Price-to-earnings (P/E) ratios are popular valuation metrics among stock market investors. The ratio is a simple measure of the company's stock price relative to its earnings per share (EPS). High P/E ratios suggest that a stock is trading at a high price relative to earnings and might be overvalued. However, looking at P/E ratios alone isn't enough. One must also consider the company's earnings growth rate, its historical P/E ratio, and the ratios of the overall sector. That's certainly the case with banking stocks today.
Understanding P/E Ratios
The price-to-earnings (P/E) ratio is one of the most widely used equity evaluation measures by investors and analysts. It is simple to calculate because the ratio is computed by dividing the current stock price by EPS. The result provides investors an assessment of a company's profits in relation to the price that investors have to pay for the company's stock. It is thus not merely an evaluation of the company, but an evaluation of the company's stock at current price levels as well.
- A P/E ratio is a popular metric that is easy to compute because it is merely the company's stock price divided by the annual earnings per share.
- P/E ratios are often used to determine if stocks are over or undervalued.
- Looking at P/E ratios alone isn't enough because other factors, such as the company's growth rates and sector affiliation, come into play as well.
- In the banking sector, many of the big names trade at lower multiples compared to regional banks, which have greater potential for rapid growth.
As with all equity valuation metrics, the P/E ratio as a standalone number is of limited usefulness for analysis. For example, a company with a high earnings growth rate should typically command a higher P/E ratio because of the EPS component of the equation is increasing faster than the EPS of a slow-growth company. In addition, a P/E ratio might seem high, but this might be due to one or two quarters of weak numbers during a longer period of consistent earnings growth rates.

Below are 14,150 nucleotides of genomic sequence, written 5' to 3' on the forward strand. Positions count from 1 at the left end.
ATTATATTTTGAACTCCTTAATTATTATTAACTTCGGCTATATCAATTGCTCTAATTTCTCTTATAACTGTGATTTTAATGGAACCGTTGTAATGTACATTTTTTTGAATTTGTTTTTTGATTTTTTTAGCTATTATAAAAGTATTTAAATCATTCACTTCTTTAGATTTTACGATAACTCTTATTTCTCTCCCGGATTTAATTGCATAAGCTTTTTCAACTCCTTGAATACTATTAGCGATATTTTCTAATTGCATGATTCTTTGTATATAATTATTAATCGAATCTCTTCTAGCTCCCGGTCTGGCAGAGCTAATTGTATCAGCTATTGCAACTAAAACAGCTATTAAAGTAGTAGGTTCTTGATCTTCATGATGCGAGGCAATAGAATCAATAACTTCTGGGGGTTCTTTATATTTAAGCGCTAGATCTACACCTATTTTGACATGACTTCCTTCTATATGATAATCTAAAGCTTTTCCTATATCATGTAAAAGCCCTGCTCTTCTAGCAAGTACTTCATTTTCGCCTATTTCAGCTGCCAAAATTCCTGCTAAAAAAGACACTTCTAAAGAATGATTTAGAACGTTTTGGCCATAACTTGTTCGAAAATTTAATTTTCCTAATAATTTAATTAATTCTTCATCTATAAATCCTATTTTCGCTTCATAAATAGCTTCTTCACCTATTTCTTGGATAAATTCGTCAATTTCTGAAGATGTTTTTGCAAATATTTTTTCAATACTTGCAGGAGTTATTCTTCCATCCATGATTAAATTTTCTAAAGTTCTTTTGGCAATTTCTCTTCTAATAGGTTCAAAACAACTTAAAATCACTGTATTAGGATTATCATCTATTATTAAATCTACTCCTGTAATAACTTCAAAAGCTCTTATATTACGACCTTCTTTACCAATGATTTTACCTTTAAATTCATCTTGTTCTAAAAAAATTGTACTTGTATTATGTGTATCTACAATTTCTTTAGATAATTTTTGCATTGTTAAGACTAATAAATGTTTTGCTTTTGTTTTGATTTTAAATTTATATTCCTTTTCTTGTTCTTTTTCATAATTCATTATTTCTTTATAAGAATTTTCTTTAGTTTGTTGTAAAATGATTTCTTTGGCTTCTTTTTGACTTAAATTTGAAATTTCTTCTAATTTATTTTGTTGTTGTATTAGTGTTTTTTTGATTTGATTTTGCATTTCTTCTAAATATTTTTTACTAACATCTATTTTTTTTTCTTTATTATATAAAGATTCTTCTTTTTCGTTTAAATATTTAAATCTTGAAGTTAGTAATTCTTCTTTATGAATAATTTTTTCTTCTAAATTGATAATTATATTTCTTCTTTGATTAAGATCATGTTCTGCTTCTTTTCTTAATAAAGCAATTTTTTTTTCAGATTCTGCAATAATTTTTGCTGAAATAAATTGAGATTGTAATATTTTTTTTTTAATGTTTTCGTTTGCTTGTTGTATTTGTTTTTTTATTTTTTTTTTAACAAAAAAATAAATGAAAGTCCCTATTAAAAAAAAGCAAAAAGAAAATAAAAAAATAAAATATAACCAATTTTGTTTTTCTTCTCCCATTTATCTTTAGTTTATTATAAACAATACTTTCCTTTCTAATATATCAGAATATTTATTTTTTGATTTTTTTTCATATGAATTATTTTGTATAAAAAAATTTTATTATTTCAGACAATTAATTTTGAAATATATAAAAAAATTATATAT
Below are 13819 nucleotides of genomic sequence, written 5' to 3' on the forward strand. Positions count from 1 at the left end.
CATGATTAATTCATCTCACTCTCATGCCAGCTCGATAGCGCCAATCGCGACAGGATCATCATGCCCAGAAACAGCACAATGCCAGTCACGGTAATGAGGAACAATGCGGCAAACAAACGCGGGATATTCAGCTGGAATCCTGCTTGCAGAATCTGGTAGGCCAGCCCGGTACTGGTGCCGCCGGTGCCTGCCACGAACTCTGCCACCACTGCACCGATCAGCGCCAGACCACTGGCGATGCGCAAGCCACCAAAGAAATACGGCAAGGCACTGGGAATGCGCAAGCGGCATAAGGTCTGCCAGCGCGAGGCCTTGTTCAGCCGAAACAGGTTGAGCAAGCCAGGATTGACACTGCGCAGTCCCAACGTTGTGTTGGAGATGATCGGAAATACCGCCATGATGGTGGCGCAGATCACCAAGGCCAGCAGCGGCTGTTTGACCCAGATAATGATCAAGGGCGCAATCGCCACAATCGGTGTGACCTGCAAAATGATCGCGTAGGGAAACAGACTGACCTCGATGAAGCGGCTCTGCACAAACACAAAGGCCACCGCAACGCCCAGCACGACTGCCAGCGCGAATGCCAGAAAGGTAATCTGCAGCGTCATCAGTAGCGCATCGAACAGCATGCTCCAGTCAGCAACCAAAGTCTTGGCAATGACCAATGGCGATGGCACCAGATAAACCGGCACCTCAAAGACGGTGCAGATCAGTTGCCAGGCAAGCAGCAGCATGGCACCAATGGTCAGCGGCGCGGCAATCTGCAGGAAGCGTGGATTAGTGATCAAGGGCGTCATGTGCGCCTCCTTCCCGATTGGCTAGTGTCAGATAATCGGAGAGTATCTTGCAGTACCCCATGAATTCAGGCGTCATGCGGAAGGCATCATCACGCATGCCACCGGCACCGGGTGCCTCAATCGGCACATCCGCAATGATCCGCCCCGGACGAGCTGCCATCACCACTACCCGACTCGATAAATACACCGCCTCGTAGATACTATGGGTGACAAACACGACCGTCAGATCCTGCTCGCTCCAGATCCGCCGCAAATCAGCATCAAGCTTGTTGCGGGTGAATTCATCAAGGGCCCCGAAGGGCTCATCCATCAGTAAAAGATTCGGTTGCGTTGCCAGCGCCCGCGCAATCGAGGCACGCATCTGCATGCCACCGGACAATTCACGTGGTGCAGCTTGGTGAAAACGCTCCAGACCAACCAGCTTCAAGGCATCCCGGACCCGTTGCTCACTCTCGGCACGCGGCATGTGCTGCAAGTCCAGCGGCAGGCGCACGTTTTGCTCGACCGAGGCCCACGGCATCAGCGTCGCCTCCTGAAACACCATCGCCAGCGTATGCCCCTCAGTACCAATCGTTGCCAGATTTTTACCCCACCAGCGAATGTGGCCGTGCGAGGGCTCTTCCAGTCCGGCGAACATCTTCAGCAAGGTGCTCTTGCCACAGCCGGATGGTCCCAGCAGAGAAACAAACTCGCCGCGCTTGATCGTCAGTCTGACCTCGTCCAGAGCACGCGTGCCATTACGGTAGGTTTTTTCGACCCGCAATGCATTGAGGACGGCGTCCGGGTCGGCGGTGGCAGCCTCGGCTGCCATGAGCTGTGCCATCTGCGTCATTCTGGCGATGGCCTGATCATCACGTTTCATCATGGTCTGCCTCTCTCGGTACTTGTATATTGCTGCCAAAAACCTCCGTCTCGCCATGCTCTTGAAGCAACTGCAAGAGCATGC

P/E Ratios and the Banking Sector
A company's P/E ratio is also important in terms of how it compares with similar firms in the same industry. For example, as of May 2020, Wells Fargo (WFC), one of the "big four" banks in the United States, was trading with a P/E ratio (Trailing Twelve Months) of 9.09, while its competitor, Citigroup (C), had a P/E ratio (TTM) of 6.63. Is that high or low?
Well, the banking sector as a whole had a P/E ratio of approximately 9.49 and compares with an overall market average P/E ratio of 25.56. However, this is a simple arithmetic average of P/E ratios is skewed by the figures for a very small number of firms with P/E ratios over 100 or 200. Still, the ratios of both Citi and Wells Fargo are below the average for the industry and for the market as a whole.
The best-performing regional banks, because of the larger potential for rapid growth, tend to have P/E ratios noticeably higher than those for the major banks, which are large companies with relatively steady growth in revenues and earnings. The P/E of the major banks is 10.56, compared to 16.99 for the smaller regional banks. A mean or median average would show the banking industry's average P/E ratio much closer to typical market performance.
In sum, higher P/E ratios are typically considered to indicate higher growth and increased revenue potential, or at least that investors are anticipating higher growth, since they are willing to pay a greater multiple of current earnings per share to obtain the company's stock. However, if the company has a high P/E ratio relative to the overall market, and also high valuations relative to its peers in the sector, while earnings growth shows signs of deceleration, watch out! The stock might be overvalued.